Tagged: Where To invade Next

Where To Invade Next

Summary: To learn what the USA can learn from other nations, Michael Moore playfully “invades” them to see what they have to offer.

Year: 2015

Australian Cinema Release Date: 14th April 2016

Australian DVD Release Date: TBA

Country: USA

Director: Michael Moore

Screenwriter: Michael Moore

Cast: Michael Moore (himself)

Runtime: 120 mins

Classification: M




Greg King:

Michael Moore’s first film in six years is another provocative, acerbic and yet somehow entertaining polemic about the ills of contemporary America. As usual he is front and centre in his film, but here he seems a lot more positive and optimistic than he has been in eartlier documentaries. It seems that Moore hasn’t changed his approach to his subject matter, his political or social views – or indeed his clothes by the look of it – since his breakthrough film Roger & Me in 1989. Moore is a provocateur whose other films include the controversial Bowling For Columbine, in which he took a scathing look at America’s gun control laws, and Fahrenheit 9/11, which tackled the war on terror.

In Where To Invade Next he looks at the discordance between American values and actions at home, and he looks at social policies concerning education, health, justice from a unique perspective. He points the finger at the failings in these key social policies in the worls’s richest and most powerful country. Armed with an American flag and a sense of self righteousness, Moore and his regular film crew visit a number of countries which have social policies that instil a sense of compassion, justice and fairness into their society. His aim is to bring some of these “radical ideas” back home to America, which is floundering under a wealth of social problems that no army can fix. His grand idea is to bring these great social policies back home to America and fix the obvious problems. As he ironically points out, it seems that the American Dream is alive and well in other countries except America.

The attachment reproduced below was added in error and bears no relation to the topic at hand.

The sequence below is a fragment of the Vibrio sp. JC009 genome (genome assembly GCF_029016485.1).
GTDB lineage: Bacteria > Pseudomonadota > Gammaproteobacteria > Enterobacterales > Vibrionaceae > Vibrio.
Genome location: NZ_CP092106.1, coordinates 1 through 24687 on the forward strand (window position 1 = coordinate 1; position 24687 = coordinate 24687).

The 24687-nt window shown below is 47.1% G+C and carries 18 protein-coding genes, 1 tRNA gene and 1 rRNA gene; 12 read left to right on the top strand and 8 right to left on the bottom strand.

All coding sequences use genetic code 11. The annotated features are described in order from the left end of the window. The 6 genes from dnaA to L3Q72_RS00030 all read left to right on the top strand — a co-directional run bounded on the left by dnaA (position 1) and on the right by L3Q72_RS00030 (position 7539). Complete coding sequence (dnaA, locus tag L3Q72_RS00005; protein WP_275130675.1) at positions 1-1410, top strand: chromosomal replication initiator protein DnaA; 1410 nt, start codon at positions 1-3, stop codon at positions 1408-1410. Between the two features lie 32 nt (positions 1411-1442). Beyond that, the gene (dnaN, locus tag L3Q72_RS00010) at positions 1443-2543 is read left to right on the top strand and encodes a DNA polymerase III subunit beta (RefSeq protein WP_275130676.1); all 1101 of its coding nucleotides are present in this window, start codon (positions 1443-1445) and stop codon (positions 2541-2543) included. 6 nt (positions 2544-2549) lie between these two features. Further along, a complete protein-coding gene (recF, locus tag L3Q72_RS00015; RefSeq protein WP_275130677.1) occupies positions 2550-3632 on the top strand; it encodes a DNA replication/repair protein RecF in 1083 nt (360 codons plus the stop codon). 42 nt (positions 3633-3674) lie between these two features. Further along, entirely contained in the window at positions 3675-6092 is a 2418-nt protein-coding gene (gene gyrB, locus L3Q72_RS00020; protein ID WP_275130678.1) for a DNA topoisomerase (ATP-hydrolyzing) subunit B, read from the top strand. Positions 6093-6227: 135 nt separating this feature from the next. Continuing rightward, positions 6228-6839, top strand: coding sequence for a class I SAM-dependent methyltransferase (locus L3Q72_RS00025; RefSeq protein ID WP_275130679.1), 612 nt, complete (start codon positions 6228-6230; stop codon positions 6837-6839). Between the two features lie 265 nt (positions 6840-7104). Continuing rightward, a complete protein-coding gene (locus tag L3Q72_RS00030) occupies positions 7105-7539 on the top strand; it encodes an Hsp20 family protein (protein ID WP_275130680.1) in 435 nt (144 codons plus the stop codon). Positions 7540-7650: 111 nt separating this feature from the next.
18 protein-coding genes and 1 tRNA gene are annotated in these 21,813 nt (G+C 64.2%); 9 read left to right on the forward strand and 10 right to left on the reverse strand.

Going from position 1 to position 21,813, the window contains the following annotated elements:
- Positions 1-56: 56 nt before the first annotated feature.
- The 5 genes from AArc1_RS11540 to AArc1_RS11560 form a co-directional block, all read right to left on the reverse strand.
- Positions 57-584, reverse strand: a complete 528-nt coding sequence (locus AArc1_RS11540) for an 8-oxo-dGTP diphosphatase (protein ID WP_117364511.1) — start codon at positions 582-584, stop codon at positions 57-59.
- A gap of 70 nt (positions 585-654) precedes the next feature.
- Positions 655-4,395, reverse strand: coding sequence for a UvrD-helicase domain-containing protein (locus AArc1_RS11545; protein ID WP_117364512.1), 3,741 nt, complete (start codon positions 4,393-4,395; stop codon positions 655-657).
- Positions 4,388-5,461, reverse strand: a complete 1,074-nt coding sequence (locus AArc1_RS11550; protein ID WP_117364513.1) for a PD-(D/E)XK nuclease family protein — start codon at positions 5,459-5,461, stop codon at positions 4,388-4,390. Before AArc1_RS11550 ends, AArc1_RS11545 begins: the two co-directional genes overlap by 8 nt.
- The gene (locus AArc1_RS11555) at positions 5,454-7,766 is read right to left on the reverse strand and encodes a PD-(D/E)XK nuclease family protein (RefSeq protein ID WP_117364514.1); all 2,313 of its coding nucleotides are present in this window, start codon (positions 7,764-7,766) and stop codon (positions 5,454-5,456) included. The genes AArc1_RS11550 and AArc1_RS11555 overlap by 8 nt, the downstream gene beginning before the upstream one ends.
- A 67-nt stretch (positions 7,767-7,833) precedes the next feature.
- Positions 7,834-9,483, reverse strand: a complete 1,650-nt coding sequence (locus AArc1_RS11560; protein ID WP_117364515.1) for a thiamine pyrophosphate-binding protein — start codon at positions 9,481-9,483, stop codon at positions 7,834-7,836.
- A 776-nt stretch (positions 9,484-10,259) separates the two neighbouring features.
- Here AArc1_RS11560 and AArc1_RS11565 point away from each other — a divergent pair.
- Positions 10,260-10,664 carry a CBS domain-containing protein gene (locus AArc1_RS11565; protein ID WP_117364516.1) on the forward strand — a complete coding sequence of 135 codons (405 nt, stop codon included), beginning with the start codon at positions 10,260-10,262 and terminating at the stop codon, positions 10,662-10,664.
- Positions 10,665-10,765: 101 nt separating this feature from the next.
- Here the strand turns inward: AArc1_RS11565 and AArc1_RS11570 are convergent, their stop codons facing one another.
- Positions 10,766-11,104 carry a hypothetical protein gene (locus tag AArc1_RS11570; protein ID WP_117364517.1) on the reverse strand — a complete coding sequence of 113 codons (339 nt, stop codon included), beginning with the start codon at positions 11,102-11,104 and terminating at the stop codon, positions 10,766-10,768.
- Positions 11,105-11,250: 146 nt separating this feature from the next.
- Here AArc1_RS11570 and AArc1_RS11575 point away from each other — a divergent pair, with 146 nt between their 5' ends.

Thus he explores a utopian Europe. He visits places like Italy, where the people seem to live, on average, four years longer than Americans, because they enjoy a genuinely happy lifestyle. Workers are paid a generous salary and have eight weeks of paid vacation per year, and there seems to be harmony between the workers and management. He visits Finland which boasts the best educated students in the world, this despite cutting back on school hours and dropping homework altogether. He visits France, where the people pay a higher tax rate than the US, but where they benefit from free education and health care and a range of other social services. He even visits a school cafeteria to check out what the average French student eats, and is surprised at what he learns, and tastes with a gourmet meal prepared by a chef.

Slovenia has free university education – even for nonresidents! Unlike the US, where the average 22 year old is heavily in debt upon completing college and starting out in the work force. And Norway’s prison system is based on rehabilitation rather than punishment, and apparently has the lowest recidivism rate in the world. Portugal apparently solved its drug crisis by legalising drugs, which resulted in a lower crime rate.

Moore makes his comparisons with the US quite potent, especially when he includes footage of the national guard moving in to quell riots in the town of Ferguson, and footage of prison guards beating on prisoners. And, as he also points out, 60% of US taxes are spent on the military rather than other vital social services. It is all sobering stuff and quite persuasive. And much of its delivered with Moore’s trademark sense of humour and curiosity. He keeps things positive and upbeat with a sort of blind optimism. And his genial humour helps audiences swallow the bitter pill more easily.